Antonio Sabato Jr. is one of the few actors in the entertainment business who “felt great” at the close of Election Day. A passionate supporter of Donald Trump, for whom he stumped at the Republican National Convention last summer, Sabato Jr. was elated that his candidate had won. Trump may not have too many other backers in the industry, but as the former star of NBC’s “The Apprentice,” he owes Hollywood a large debt for his celebrity status.
“Throughout the election, some people talked about it the other way — that his role in Hollywood and his persona was actually damaging to him,” Sabato Jr. says. “But I think what makes him special as a person is he loves his country more than anything. He wants to do what’s right for this country. Hollywood is a small part of the United States.”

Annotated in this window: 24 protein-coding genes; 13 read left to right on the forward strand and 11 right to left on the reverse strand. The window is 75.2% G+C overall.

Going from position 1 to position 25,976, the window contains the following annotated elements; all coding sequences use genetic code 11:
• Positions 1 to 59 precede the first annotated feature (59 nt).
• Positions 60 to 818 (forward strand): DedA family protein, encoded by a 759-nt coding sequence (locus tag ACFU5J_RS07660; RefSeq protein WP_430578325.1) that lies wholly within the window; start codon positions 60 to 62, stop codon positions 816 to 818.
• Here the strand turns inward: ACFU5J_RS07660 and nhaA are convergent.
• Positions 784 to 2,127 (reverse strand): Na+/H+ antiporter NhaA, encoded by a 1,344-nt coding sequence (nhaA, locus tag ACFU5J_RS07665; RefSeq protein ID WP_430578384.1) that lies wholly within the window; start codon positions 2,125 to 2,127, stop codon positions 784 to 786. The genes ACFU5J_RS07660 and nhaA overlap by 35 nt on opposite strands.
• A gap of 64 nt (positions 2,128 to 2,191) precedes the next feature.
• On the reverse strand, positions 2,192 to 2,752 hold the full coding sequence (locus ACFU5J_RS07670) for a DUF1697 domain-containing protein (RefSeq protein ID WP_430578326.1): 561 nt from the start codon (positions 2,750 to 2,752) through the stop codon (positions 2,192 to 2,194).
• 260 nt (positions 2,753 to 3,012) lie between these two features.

Trump is the second American president, after Ronald Reagan, who comes to the White House with a long list of onscreen credits, from cameos in movies like “Home Alone 2: Lost in New York” and “Zoolander” to TV shows like “Monk” and “Sex and the City.” But unlike Reagan, Trump was never a professional actor. His profile rose to new heights when he started playing a version of himself — a ruthless, decisive mogul — on Mark Burnett’s 2004 reality series “The Apprentice.” The popularity of those dramatic boardroom scenes and his catchphrase “You’re fired!” are part of what helped him pack stadiums with throngs of adoring fans on the campaign trail.